To produce an ultrasound sound, a bat shakes an organ that is specialized in its throat, known as the larynx. It’s similar to how the human voice box functions, but the bat makes more high-frequency sounds. Certain species of bat release the sound out of their mouths. Others make a screech out of their snouts, using a complex nasal structure dubbed a nose leaf.
Orcas, dolphins, and other whales with teeth echolocate for the same reason as bats do: search for tasty prey and navigate through the darkness. However, these aquatic animals emit ultrasounds differently. The whale’s head, usually close to its blowholes, has flaps resembling lips. When animals press air against the flaps, their appendages vibrate, generating clicks. “It’s exactly like when you fill a balloon with air and let the entire air out. It creates the sound of a PBBFFnoise,” Kloepper says.
The contours of the dolphin’s skulls make the sound into fat structures in the front of their head, known as melons. They, in turn, effectively transmit sound waves in seawater. Waves bounce off objects such as prey or other animals; however, whales don’t depend on external ears to pick up the echo (their ears are filled with wax). Instead, the sound waves are channeled through their jawbones, and sound is picked up by the fat-filled cavities, which are so thin that they can absorb light. The holes are situated near the whale’s ears, which detect the sound waves that echo. This process can reveal all kinds of information, including where a fish is, where it’s heading, and the speed at which it’s swimming.
Shrews are sensitive to whiskers, but they have poor eyesight. To aid their senses as they move through their meadows and forest environments, they may employ an echolocation technique that, course Sophie von Merten Mammalogist at the University of Lisbon in Portugal, calls “echo-orientation” or “echo-navigation.” This ability may “give them a hint that there is an obstacle coming,” she states, for example, falling branches which are recognized by the shrews’ tweets. Their bird-like noises are faint. However, they are audible to humans.
The degree of echo navigation by shrews isn’t fully understood. In 2020, in an “experiment, von Merten and another researcher found that when shrews were introduced to unfamiliar environments and environments, the animals tweeted more often. Von Merten says they’re likely sensing the unfamiliar area through these vocalizations. However, another possibility is that the animals in captivity are under stress. This is a theory she finds to be unsubstantial, although her ongoing studies will be able to measure pressure in shrews, as well.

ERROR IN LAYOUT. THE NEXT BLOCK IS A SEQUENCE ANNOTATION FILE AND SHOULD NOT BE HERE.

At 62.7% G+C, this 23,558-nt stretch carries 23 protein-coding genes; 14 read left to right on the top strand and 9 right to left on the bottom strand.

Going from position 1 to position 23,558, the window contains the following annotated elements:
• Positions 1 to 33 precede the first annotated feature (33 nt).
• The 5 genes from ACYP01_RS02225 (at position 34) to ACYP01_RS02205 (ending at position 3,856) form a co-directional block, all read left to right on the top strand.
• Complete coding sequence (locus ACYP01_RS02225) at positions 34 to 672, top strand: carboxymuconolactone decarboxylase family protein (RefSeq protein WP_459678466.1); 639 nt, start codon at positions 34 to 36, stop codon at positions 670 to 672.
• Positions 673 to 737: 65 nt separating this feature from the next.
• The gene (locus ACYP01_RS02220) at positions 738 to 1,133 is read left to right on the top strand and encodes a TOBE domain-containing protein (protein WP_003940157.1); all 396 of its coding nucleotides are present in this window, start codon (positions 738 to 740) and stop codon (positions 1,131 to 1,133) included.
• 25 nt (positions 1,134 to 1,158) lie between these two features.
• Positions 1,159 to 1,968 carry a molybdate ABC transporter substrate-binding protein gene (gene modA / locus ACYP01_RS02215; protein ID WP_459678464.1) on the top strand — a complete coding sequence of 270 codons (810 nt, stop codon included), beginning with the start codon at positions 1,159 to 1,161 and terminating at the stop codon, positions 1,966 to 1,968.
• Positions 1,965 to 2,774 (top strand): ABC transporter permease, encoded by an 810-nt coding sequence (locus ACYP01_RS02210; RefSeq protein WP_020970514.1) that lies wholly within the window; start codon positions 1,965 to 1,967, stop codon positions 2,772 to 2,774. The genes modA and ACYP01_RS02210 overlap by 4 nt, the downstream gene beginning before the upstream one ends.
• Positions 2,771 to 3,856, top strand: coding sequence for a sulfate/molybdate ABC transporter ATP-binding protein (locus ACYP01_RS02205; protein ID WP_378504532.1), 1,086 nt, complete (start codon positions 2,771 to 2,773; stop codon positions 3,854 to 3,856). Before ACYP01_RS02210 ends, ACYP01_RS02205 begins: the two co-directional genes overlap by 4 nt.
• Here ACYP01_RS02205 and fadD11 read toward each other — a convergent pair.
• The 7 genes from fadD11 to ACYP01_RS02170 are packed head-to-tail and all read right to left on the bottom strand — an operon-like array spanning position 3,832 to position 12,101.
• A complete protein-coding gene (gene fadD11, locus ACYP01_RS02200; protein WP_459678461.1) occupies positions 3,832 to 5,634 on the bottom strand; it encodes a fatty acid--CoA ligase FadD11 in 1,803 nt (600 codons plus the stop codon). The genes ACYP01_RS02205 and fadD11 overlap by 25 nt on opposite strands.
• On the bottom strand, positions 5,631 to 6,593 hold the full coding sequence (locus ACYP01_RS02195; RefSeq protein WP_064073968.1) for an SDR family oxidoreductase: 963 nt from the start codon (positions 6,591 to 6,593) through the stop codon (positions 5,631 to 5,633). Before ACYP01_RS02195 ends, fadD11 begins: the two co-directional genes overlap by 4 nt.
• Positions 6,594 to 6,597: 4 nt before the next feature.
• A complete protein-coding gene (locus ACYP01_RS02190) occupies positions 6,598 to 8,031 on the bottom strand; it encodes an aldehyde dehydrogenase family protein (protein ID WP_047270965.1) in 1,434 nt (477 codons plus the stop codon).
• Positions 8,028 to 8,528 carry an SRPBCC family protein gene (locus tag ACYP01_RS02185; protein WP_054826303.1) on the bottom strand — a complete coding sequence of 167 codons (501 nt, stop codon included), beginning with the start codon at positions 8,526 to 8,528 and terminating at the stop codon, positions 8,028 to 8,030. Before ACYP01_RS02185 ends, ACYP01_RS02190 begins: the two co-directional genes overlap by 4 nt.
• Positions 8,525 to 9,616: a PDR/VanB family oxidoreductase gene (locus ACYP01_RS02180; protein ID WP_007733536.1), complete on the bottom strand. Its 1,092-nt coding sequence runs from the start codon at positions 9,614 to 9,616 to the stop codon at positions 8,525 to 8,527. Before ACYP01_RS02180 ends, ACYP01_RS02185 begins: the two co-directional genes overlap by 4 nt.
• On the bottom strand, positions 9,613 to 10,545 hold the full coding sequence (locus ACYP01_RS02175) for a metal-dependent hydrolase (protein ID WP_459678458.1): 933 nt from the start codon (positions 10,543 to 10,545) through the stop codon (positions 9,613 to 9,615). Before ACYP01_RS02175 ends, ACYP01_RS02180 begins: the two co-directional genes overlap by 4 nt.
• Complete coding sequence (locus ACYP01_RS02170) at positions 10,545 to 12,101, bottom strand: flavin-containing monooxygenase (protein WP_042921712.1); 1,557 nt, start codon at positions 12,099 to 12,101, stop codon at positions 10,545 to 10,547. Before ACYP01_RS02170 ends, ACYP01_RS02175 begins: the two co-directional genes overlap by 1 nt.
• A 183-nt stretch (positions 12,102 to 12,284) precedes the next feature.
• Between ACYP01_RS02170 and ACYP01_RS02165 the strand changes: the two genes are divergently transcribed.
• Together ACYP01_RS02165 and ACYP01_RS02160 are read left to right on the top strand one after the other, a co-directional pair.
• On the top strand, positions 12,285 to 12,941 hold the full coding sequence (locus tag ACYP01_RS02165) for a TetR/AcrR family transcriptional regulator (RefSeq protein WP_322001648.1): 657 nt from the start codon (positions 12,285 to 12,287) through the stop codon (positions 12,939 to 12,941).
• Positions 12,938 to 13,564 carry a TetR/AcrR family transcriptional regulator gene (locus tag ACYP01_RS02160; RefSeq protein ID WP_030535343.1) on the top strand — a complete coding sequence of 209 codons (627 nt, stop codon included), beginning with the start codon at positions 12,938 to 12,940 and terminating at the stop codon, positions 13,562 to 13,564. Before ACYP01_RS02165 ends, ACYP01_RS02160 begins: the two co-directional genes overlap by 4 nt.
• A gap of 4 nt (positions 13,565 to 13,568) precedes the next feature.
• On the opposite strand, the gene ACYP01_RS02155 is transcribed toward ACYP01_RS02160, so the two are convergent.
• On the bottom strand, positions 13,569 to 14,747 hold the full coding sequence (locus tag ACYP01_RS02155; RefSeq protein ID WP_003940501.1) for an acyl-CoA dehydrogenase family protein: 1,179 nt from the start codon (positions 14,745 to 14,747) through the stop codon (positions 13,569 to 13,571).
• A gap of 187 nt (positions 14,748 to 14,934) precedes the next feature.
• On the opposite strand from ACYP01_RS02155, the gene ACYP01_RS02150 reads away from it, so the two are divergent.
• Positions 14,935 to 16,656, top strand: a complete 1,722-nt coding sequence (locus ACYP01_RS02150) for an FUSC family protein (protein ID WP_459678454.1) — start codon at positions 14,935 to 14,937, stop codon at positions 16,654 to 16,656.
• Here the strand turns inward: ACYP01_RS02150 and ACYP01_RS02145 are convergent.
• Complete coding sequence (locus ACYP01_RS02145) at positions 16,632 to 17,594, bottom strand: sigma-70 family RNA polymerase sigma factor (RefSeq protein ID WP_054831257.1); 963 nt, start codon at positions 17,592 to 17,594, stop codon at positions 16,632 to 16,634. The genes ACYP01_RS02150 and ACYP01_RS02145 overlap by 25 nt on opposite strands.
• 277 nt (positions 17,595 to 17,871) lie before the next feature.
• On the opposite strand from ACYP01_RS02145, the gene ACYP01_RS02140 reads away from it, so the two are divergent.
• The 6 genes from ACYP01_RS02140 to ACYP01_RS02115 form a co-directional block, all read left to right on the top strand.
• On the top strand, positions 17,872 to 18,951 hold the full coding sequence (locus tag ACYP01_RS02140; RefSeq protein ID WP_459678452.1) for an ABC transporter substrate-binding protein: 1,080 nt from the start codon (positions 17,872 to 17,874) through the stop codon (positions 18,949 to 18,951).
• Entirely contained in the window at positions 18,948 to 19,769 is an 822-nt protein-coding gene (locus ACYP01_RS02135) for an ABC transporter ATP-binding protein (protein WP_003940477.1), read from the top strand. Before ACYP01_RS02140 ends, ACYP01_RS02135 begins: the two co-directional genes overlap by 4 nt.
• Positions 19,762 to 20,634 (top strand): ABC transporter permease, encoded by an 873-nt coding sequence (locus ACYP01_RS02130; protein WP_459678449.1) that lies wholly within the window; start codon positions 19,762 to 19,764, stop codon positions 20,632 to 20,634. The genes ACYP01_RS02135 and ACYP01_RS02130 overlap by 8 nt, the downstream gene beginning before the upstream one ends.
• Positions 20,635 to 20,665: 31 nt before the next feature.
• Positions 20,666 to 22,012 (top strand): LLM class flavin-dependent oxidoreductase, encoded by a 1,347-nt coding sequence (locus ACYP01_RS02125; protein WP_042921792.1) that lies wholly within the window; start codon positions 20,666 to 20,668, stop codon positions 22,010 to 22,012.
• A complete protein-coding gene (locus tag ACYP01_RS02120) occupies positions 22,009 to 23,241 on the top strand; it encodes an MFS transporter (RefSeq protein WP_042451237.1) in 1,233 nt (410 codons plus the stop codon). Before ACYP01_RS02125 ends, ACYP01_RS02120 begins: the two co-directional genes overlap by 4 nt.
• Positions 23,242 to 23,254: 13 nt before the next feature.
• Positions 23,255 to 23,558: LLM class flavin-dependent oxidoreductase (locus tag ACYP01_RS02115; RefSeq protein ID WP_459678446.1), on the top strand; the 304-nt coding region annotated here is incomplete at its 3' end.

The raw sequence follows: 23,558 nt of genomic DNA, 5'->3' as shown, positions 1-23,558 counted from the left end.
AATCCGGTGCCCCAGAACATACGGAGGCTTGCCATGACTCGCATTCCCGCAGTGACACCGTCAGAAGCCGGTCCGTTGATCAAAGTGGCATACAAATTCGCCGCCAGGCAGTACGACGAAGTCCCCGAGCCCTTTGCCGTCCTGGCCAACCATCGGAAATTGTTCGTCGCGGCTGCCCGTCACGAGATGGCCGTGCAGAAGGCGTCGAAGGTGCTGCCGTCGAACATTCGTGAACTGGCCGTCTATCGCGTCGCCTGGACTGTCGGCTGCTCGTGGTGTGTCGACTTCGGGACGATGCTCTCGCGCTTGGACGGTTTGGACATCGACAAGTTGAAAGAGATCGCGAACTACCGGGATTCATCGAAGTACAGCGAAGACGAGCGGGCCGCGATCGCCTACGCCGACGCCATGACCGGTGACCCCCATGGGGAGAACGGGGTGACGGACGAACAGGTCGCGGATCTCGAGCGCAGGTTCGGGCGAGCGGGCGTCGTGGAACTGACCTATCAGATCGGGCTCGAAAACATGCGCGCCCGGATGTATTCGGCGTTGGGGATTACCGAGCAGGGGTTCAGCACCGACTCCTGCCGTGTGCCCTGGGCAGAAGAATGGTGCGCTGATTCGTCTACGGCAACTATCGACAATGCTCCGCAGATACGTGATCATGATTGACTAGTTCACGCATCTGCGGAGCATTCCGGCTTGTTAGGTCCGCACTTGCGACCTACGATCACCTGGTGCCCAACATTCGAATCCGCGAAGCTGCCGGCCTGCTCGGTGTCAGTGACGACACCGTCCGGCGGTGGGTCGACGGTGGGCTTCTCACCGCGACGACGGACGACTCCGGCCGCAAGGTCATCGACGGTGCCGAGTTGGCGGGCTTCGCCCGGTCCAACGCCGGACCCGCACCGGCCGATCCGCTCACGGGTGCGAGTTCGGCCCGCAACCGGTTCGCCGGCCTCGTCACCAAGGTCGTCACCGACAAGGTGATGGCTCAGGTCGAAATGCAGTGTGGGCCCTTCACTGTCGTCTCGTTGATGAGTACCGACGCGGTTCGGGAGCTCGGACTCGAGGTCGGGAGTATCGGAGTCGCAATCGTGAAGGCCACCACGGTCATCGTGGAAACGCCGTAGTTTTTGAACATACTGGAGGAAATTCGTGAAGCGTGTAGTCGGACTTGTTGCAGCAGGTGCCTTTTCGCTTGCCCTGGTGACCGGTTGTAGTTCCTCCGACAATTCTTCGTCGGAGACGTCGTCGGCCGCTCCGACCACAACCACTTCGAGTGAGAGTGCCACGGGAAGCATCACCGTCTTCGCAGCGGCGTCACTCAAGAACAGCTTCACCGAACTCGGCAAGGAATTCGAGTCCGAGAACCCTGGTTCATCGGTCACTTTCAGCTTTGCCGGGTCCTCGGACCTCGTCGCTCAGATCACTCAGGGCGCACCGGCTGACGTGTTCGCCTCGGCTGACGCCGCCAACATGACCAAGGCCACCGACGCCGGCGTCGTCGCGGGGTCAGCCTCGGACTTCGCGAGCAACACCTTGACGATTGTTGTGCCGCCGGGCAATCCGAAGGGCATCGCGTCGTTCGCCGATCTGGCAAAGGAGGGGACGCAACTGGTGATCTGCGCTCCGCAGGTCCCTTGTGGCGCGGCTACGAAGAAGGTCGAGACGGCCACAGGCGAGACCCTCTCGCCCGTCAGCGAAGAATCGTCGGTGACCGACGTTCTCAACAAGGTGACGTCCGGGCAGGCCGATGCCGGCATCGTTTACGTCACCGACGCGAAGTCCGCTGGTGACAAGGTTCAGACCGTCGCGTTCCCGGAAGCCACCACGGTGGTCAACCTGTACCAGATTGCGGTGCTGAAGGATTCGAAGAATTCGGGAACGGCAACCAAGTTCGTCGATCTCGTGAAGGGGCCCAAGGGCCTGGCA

Soft-furred tree mice
In 2021, research published in The journal Science discovered the existence of four varieties of soft-furred tree mice that echolocates by squeaks. The rodents belong to the Genus Typhlomys, which means “blind mouse,” and live in thick bamboo forests of China in China and Vietnam. Analyzing the animal’s behavior, anatomy, and genetics, researchers concluded that there was “strong evidence” that these tree mice belong to a recently found “echolocating lineage within mammals.”
Are there other undiscovered creatures that echolocate? “I think it’s very likely,” Kloepper states. Kloepper says it’s challenging to determine which animals other than birds and mammals exhibit this behavior, considering “just how little we know about vocalizations of many cryptic species.”
Like bats, humans don’t have the natural ability to sense echolocation. However, we can use it. In his 1944 article, Griffin discussed an example of captains who listen for the echoes from ship horns in walls or are blinded by their canes’ movements.
Perhaps the most well-known human who echolocates can is Daniel Kish, the president of World Access for the Blind and who shared how he navigates by tapping the tongue in the 2020 Popular Science interview. “The longer the time delay between the noise emitted and the return,” Kish stated, “the farther away an object is.” Kish has coached people to do what they do on his own. Similar examples demonstrate that humans’ echolocation does not require extraordinary brain or sound hearing. It’s an acquired skill that can be learned over approximately ten weeks of practice and education.